Mental Health of Children with Learning Disabilities

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Children and young people with learning disabilities are at greater risk of developing mental health problems as compared with their peers.

Emerson and Hatton (2007) report that 36% of children and young people with learning disabilities will have a mental health problem, compared with 8 % of non-disabled children.

The risk factors that contribute are usually a mix of those within the child (IQ, genetic influences, physical illness and communication difficulties) and from external sources (socio-economic disadvantage, discrimination, loss and family breakdown).  


The Foundation has undertaken a great deal of work in this area, including:

  • What About Us?: a programme of action research conducted in nine secondary schools and colleges, with a focus on emotional well-being

  • Count Us In: a one year UK-wide inquiry that has since helped shape mental health provision and services for young people in England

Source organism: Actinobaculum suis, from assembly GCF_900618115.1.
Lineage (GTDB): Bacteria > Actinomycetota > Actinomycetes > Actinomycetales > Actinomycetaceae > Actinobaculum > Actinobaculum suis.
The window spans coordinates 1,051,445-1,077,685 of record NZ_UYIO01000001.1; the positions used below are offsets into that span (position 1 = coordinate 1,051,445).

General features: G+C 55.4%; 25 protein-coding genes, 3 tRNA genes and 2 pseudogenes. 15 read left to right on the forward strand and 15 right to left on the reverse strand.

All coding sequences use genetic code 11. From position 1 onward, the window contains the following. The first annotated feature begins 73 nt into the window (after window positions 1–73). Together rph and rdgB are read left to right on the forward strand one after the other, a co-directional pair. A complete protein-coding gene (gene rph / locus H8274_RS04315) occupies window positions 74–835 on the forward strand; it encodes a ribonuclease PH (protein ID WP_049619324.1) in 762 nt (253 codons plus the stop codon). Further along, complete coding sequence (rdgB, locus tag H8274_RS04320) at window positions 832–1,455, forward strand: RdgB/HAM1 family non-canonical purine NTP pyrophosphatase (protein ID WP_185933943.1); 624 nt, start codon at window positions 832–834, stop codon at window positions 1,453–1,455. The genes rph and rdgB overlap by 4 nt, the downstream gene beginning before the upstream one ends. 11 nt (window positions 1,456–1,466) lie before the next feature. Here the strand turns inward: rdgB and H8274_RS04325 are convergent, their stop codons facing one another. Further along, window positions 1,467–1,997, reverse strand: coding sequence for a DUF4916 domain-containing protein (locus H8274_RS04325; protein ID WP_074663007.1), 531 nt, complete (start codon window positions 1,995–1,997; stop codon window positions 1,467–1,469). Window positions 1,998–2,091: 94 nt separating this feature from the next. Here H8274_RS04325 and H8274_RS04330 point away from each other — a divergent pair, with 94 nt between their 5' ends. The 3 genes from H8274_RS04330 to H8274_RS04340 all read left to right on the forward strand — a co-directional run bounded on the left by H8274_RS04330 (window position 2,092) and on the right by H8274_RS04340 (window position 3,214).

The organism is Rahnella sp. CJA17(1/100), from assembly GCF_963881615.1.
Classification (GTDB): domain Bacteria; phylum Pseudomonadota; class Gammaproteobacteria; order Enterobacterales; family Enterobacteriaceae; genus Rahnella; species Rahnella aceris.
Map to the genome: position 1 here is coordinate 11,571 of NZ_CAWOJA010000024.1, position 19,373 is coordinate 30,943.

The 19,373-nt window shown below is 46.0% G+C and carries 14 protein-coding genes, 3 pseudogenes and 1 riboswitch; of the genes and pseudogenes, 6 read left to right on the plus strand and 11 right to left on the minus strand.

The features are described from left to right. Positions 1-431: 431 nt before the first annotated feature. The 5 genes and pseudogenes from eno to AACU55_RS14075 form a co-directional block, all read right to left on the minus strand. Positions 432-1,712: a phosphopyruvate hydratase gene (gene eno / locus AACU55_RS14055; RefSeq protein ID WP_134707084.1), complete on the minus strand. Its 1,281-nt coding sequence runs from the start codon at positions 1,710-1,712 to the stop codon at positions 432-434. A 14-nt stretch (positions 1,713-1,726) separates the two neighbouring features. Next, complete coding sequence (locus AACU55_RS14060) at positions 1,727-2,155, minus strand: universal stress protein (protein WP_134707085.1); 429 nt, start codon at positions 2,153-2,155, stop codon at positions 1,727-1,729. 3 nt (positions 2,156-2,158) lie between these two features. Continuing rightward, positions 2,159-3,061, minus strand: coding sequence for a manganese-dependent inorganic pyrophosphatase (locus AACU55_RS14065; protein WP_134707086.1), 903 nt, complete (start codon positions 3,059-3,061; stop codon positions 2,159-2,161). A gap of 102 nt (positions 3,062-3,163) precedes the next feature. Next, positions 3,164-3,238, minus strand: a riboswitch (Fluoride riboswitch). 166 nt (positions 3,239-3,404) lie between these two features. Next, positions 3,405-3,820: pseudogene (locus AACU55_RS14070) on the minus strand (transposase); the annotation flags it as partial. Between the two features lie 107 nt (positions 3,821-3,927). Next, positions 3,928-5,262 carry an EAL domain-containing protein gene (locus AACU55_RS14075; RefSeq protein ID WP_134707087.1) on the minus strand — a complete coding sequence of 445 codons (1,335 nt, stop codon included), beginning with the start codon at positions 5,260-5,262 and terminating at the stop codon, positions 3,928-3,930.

• Making Us Count: a programme of research which aimed to identify and improve mental health support through projects with young people, their family and carers

  • We Are The Strongest Link: a peer support training pack that aids young people with learning disabilities with the transition from school to adult life

  • The Mental Health Of Children And Adolescents With Learning Disabilities In Britain: a publication funded by the Foundation for People with Learning Disabilities which highlights that children with learning disabilities are at a greater risk of mental ill-health

  • Friends for Life - Learning Disabilities: we are working with Clinical Psychologist Rowena Rossiter to adapt the FRIENDS for Life programme for use with children with Learning Disabilities.